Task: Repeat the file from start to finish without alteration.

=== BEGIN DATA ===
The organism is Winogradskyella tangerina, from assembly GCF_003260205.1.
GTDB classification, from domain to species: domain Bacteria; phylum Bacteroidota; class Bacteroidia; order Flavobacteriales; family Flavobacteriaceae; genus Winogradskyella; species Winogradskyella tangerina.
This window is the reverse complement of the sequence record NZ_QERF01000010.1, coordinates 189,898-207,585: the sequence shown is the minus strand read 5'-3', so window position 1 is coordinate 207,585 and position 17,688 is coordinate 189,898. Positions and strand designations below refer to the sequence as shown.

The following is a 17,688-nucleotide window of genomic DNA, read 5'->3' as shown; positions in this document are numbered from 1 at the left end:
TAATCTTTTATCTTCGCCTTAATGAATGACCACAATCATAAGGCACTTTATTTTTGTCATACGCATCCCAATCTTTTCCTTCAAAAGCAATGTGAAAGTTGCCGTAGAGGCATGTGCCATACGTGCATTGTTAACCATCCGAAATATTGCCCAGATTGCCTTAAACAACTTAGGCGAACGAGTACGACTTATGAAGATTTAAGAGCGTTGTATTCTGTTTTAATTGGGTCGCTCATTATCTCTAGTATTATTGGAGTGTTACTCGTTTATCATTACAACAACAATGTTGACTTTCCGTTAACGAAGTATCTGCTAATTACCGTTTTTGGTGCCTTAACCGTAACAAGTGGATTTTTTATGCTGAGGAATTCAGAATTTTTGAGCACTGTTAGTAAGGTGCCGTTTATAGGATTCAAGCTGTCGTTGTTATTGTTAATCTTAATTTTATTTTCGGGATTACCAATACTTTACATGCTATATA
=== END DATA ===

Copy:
The organism is Winogradskyella tangerina, from assembly GCF_003260205.1.
GTDB classification, from domain to species: domain Bacteria; phylum Bacteroidota; class Bacteroidia; order Flavobacteriales; family Flavobacteriaceae; genus Winogradskyella; species Winogradskyella tangerina.
This window is the reverse complement of the sequence record NZ_QERF01000010.1, coordinates 189,898-207,585: the sequence shown is the minus strand read 5'-3', so window position 1 is coordinate 207,585 and position 17,688 is coordinate 189,898. Positions and strand designations below refer to the sequence as shown.

The following is a 17,688-nucleotide window of genomic DNA, read 5'->3' as shown; positions in this document are numbered from 1 at the left end:
TAATCTTTTATCTTCGCCTTAATGAATGACCACAATCATAAGGCACTTTATTTTTGTCATACGCATCCCAATCTTTTCCTTCAAAAGCAATGTGAAAGTTGCCGTAGAGGCATGTGCCATACGTGCATTGTTAACCATCCGAAATATTGCCCAGATTGCCTTAAACAACTTAGGCGAACGAGTACGACTTATGAAGATTTAAGAGCGTTGTATTCTGTTTTAATTGGGTCGCTCATTATCTCTAGTATTATTGGAGTGTTACTCGTTTATCATTACAACAACAATGTTGACTTTCCGTTAACGAAGTATCTGCTAATTACCGTTTTTGGTGCCTTAACCGTAACAAGTGGATTTTTTATGCTGAGGAATTCAGAATTTTTGAGCACTGTTAGTAAGGTGCCGTTTATAGGATTCAAGCTGTCGTTGTTATTGTTAATCTTAATTTTATTTTCGGGATTACCAATACTTTACATGCTATATA